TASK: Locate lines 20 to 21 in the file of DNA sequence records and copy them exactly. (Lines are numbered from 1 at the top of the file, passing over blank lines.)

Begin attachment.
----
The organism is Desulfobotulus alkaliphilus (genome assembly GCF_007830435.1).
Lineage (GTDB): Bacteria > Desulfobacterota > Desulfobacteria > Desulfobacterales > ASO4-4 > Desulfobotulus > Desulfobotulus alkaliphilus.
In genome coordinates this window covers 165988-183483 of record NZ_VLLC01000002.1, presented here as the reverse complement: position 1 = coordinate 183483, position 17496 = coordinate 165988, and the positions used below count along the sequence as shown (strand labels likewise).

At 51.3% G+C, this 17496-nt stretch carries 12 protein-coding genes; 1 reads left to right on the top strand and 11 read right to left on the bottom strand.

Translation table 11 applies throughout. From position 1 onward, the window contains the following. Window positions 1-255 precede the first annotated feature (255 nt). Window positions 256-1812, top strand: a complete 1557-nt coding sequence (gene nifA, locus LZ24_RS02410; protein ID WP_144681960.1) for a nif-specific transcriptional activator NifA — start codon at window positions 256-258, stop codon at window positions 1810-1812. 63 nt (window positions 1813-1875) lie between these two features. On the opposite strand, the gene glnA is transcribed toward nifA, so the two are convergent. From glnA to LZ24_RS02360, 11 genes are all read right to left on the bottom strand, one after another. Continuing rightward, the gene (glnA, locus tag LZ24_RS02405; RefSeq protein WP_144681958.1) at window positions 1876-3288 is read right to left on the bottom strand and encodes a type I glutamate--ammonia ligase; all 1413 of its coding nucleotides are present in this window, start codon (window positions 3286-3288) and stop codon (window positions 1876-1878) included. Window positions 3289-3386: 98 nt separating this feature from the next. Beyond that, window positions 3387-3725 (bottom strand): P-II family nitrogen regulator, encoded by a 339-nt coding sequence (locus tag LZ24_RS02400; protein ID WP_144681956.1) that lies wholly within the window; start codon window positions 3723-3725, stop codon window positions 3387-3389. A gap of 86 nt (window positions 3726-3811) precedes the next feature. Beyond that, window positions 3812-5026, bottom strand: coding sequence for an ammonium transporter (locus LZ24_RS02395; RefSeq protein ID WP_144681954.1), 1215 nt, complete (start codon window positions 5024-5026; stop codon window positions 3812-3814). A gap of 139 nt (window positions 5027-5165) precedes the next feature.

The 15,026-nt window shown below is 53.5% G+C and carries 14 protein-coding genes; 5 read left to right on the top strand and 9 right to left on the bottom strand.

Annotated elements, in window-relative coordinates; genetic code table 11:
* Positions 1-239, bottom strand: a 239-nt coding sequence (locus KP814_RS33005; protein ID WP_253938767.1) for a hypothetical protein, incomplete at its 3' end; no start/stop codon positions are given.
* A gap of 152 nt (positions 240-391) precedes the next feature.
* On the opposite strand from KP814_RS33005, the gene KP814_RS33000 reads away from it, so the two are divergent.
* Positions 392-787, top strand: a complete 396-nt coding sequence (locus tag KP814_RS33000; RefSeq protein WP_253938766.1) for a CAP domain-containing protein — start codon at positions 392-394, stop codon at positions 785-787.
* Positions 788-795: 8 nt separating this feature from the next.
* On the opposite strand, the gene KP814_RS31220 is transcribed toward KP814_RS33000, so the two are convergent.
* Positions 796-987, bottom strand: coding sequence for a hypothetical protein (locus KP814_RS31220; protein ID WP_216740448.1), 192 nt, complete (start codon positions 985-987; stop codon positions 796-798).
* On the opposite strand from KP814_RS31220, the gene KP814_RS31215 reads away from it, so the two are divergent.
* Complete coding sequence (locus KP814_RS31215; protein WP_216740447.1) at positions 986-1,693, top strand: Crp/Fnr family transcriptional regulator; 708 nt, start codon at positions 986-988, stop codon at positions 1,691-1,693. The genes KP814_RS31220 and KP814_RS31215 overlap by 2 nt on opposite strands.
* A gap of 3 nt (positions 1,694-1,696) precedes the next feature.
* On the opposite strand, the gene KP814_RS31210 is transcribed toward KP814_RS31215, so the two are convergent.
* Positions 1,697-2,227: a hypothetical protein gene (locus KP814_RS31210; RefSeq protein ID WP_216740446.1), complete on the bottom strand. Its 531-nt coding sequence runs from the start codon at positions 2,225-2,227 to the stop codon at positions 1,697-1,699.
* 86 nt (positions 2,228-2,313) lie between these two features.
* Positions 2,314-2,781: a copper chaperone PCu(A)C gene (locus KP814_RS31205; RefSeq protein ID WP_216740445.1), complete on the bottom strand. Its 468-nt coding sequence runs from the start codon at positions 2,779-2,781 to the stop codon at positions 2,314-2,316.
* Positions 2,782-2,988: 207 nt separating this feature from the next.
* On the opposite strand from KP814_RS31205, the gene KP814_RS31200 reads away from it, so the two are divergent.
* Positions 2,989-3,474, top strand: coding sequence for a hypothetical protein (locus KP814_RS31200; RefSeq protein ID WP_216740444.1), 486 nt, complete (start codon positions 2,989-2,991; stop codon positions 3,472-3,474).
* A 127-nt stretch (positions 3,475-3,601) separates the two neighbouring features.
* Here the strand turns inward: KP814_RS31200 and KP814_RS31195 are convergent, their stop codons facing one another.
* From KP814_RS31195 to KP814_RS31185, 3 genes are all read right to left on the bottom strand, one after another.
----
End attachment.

* 86 nt (positions 2,228-2,313) lie between these two features.
* Positions 2,314-2,781: a copper chaperone PCu(A)C gene (locus KP814_RS31205; RefSeq protein ID WP_216740445.1), complete on the bottom strand. Its 468-nt coding sequence runs from the start codon at positions 2,779-2,781 to the stop codon at positions 2,314-2,316.